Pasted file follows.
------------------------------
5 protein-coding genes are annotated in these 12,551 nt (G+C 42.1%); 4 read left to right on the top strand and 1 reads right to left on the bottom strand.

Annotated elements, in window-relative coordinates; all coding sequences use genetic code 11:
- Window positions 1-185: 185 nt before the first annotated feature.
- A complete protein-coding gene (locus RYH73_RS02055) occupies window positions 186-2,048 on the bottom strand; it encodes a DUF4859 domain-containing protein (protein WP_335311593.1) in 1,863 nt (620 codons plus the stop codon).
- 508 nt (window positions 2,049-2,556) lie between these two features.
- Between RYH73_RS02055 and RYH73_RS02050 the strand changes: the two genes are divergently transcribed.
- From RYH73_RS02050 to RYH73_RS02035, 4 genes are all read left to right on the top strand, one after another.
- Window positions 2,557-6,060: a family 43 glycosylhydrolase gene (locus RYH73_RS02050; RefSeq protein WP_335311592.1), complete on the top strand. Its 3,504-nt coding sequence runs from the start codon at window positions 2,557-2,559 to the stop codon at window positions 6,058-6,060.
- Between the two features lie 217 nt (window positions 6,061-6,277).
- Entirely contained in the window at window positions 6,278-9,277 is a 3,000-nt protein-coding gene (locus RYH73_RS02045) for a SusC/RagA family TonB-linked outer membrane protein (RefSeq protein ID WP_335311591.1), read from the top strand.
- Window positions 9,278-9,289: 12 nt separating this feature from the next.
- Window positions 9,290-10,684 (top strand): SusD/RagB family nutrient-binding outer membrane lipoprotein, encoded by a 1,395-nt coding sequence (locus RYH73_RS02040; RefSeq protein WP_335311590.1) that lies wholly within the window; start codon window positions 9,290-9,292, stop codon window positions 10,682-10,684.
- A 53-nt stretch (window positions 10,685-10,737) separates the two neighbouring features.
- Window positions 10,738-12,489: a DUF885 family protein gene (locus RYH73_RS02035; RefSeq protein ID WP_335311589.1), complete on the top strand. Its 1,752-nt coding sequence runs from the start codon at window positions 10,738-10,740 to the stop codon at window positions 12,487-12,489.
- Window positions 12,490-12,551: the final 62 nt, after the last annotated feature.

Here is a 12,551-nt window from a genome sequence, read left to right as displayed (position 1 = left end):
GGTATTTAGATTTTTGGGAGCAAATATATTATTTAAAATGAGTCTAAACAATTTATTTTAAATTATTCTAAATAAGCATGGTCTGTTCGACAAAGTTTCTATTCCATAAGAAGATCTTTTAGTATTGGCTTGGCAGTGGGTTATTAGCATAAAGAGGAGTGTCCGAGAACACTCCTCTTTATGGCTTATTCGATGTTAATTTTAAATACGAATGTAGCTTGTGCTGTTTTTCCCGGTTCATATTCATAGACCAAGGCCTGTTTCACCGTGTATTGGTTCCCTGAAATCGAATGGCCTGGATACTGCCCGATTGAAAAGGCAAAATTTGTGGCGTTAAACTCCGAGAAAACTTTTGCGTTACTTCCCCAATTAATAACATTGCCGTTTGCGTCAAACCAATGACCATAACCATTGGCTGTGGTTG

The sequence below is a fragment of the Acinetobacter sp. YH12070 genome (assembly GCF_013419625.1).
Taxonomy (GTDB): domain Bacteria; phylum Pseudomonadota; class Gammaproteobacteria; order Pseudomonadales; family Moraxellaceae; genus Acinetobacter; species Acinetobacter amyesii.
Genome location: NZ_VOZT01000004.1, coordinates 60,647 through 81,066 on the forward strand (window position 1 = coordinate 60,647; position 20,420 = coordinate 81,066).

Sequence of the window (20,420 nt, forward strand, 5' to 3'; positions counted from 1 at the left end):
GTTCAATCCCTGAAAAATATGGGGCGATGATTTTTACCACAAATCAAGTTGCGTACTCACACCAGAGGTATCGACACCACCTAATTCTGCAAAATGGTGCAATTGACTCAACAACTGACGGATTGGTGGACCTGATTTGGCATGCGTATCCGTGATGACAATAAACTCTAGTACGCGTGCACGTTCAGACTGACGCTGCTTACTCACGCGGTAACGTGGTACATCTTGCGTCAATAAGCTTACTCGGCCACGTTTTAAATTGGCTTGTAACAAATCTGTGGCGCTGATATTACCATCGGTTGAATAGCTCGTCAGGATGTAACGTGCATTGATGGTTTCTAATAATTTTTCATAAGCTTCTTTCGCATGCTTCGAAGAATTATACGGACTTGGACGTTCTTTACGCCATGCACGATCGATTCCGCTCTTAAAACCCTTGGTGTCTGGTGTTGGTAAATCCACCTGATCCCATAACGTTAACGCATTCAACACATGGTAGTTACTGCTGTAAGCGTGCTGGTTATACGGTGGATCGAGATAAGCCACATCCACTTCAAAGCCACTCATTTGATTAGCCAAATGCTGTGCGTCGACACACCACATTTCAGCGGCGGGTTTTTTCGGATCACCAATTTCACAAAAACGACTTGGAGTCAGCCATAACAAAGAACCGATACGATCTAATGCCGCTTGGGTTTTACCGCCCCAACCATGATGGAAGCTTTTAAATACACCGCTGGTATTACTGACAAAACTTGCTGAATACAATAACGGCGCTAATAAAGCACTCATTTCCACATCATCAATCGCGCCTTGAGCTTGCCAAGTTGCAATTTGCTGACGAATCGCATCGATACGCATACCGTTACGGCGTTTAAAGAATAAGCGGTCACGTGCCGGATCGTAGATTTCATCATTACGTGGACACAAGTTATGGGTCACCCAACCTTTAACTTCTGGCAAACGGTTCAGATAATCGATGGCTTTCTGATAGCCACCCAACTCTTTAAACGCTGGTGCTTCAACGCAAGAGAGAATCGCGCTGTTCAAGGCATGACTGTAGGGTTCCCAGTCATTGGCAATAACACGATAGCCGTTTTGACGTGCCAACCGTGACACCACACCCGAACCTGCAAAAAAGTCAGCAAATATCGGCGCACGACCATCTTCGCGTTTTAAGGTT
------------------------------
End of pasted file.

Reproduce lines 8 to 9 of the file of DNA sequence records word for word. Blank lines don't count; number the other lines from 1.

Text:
- Window positions 2,557-6,060: a family 43 glycosylhydrolase gene (locus RYH73_RS02050; RefSeq protein WP_335311592.1), complete on the top strand. Its 3,504-nt coding sequence runs from the start codon at window positions 2,557-2,559 to the stop codon at window positions 6,058-6,060.
- Between the two features lie 217 nt (window positions 6,061-6,277).